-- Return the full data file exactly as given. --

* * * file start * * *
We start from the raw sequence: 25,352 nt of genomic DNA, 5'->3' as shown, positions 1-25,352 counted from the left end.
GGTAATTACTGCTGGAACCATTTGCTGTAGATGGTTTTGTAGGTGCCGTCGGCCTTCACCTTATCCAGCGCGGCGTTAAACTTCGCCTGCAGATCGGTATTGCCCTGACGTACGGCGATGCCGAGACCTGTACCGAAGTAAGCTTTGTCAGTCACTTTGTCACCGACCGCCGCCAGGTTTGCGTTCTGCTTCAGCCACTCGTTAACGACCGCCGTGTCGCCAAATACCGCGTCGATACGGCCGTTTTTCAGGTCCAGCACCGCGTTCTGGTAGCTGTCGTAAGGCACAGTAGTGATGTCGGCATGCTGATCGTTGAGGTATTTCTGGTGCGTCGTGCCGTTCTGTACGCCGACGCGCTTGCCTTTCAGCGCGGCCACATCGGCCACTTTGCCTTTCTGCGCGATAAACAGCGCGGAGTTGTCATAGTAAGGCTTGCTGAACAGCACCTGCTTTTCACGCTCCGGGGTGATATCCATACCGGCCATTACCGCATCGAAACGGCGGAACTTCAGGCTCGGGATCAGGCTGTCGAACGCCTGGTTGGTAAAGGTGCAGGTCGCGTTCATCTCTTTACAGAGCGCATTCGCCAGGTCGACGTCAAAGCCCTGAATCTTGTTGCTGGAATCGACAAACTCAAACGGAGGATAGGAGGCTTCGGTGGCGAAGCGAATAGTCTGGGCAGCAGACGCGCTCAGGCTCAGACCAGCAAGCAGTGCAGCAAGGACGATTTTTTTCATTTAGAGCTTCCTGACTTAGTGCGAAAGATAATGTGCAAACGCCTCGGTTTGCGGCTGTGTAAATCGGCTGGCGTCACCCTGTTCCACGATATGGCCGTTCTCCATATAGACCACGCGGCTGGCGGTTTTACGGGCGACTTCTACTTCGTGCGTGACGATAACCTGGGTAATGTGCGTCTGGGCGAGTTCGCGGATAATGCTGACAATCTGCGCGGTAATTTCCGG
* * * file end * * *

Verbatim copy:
We start from the raw sequence: 25,352 nt of genomic DNA, 5'->3' as shown, positions 1-25,352 counted from the left end.
GGTAATTACTGCTGGAACCATTTGCTGTAGATGGTTTTGTAGGTGCCGTCGGCCTTCACCTTATCCAGCGCGGCGTTAAACTTCGCCTGCAGATCGGTATTGCCCTGACGTACGGCGATGCCGAGACCTGTACCGAAGTAAGCTTTGTCAGTCACTTTGTCACCGACCGCCGCCAGGTTTGCGTTCTGCTTCAGCCACTCGTTAACGACCGCCGTGTCGCCAAATACCGCGTCGATACGGCCGTTTTTCAGGTCCAGCACCGCGTTCTGGTAGCTGTCGTAAGGCACAGTAGTGATGTCGGCATGCTGATCGTTGAGGTATTTCTGGTGCGTCGTGCCGTTCTGTACGCCGACGCGCTTGCCTTTCAGCGCGGCCACATCGGCCACTTTGCCTTTCTGCGCGATAAACAGCGCGGAGTTGTCATAGTAAGGCTTGCTGAACAGCACCTGCTTTTCACGCTCCGGGGTGATATCCATACCGGCCATTACCGCATCGAAACGGCGGAACTTCAGGCTCGGGATCAGGCTGTCGAACGCCTGGTTGGTAAAGGTGCAGGTCGCGTTCATCTCTTTACAGAGCGCATTCGCCAGGTCGACGTCAAAGCCCTGAATCTTGTTGCTGGAATCGACAAACTCAAACGGAGGATAGGAGGCTTCGGTGGCGAAGCGAATAGTCTGGGCAGCAGACGCGCTCAGGCTCAGACCAGCAAGCAGTGCAGCAAGGACGATTTTTTTCATTTAGAGCTTCCTGACTTAGTGCGAAAGATAATGTGCAAACGCCTCGGTTTGCGGCTGTGTAAATCGGCTGGCGTCACCCTGTTCCACGATATGGCCGTTCTCCATATAGACCACGCGGCTGGCGGTTTTACGGGCGACTTCTACTTCGTGCGTGACGATAACCTGGGTAATGTGCGTCTGGGCGAGTTCGCGGATAATGCTGACAATCTGCGCGGTAATTTCCGG